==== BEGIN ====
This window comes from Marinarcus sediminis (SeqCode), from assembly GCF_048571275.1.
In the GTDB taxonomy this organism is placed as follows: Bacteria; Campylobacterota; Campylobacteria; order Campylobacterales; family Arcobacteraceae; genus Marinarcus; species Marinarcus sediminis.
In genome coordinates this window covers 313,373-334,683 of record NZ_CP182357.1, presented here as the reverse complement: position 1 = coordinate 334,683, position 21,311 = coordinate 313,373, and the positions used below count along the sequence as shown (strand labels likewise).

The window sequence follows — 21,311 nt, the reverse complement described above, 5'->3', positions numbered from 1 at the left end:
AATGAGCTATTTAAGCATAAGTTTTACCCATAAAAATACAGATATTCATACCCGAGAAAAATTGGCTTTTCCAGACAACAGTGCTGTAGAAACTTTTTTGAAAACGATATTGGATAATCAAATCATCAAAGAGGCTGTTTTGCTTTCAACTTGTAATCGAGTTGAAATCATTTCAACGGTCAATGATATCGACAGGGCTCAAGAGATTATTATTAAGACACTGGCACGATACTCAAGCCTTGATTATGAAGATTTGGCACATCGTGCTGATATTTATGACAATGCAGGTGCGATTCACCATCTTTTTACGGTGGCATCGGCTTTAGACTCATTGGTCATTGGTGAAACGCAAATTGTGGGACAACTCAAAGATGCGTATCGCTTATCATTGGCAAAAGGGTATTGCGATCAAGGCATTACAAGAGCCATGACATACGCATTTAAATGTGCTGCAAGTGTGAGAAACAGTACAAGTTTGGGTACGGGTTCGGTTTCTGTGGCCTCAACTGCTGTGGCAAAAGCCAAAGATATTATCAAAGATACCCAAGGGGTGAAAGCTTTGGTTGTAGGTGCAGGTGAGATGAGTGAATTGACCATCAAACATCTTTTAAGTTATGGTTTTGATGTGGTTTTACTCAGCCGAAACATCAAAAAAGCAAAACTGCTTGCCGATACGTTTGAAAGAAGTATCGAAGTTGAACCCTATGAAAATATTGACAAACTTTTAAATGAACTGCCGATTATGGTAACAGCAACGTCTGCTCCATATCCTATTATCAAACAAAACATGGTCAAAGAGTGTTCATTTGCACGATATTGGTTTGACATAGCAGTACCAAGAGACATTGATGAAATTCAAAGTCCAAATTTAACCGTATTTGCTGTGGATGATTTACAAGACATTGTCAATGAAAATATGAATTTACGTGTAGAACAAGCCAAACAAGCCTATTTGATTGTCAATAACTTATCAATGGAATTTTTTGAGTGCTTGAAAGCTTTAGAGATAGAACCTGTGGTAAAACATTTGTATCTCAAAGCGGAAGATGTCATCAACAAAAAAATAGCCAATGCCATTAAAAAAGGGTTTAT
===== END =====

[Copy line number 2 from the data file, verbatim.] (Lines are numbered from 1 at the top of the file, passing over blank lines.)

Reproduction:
In the GTDB taxonomy this organism is placed as follows: Bacteria; Campylobacterota; Campylobacteria; order Campylobacterales; family Arcobacteraceae; genus Marinarcus; species Marinarcus sediminis.